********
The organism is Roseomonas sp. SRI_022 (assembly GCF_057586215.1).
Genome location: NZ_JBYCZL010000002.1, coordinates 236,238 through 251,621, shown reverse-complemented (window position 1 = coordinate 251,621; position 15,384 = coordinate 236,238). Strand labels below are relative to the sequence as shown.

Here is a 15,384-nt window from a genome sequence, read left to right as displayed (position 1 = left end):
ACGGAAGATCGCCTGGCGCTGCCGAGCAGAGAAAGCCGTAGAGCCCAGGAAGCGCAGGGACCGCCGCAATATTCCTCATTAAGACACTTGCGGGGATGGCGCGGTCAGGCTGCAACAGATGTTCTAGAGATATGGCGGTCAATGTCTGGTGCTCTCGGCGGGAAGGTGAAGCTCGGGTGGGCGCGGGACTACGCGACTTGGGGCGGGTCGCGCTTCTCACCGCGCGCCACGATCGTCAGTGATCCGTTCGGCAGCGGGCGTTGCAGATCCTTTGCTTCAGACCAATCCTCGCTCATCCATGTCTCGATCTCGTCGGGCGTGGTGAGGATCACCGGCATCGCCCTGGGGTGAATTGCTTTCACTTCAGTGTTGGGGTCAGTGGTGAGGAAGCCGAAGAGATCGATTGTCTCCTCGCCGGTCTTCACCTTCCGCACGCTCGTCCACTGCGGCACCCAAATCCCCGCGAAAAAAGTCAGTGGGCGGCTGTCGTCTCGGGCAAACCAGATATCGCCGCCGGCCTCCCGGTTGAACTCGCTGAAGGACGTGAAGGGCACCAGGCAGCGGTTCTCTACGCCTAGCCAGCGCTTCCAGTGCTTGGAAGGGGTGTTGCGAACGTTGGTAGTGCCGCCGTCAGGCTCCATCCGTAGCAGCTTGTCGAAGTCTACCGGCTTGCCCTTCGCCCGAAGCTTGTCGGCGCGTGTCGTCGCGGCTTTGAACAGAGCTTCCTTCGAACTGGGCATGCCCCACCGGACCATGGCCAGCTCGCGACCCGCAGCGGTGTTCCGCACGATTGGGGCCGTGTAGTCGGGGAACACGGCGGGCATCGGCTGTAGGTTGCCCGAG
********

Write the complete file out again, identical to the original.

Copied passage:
The organism is Roseomonas sp. SRI_022 (assembly GCF_057586215.1).
Genome location: NZ_JBYCZL010000002.1, coordinates 236,238 through 251,621, shown reverse-complemented (window position 1 = coordinate 251,621; position 15,384 = coordinate 236,238). Strand labels below are relative to the sequence as shown.

Here is a 15,384-nt window from a genome sequence, read left to right as displayed (position 1 = left end):
ACGGAAGATCGCCTGGCGCTGCCGAGCAGAGAAAGCCGTAGAGCCCAGGAAGCGCAGGGACCGCCGCAATATTCCTCATTAAGACACTTGCGGGGATGGCGCGGTCAGGCTGCAACAGATGTTCTAGAGATATGGCGGTCAATGTCTGGTGCTCTCGGCGGGAAGGTGAAGCTCGGGTGGGCGCGGGACTACGCGACTTGGGGCGGGTCGCGCTTCTCACCGCGCGCCACGATCGTCAGTGATCCGTTCGGCAGCGGGCGTTGCAGATCCTTTGCTTCAGACCAATCCTCGCTCATCCATGTCTCGATCTCGTCGGGCGTGGTGAGGATCACCGGCATCGCCCTGGGGTGAATTGCTTTCACTTCAGTGTTGGGGTCAGTGGTGAGGAAGCCGAAGAGATCGATTGTCTCCTCGCCGGTCTTCACCTTCCGCACGCTCGTCCACTGCGGCACCCAAATCCCCGCGAAAAAAGTCAGTGGGCGGCTGTCGTCTCGGGCAAACCAGATATCGCCGCCGGCCTCCCGGTTGAACTCGCTGAAGGACGTGAAGGGCACCAGGCAGCGGTTCTCTACGCCTAGCCAGCGCTTCCAGTGCTTGGAAGGGGTGTTGCGAACGTTGGTAGTGCCGCCGTCAGGCTCCATCCGTAGCAGCTTGTCGAAGTCTACCGGCTTGCCCTTCGCCCGAAGCTTGTCGGCGCGTGTCGTCGCGGCTTTGAACAGAGCTTCCTTCGAACTGGGCATGCCCCACCGGACCATGGCCAGCTCGCGACCCGCAGCGGTGTTCCGCACGATTGGGGCCGTGTAGTCGGGGAACACGGCGGGCATCGGCTGTAGGTTGCCCGAG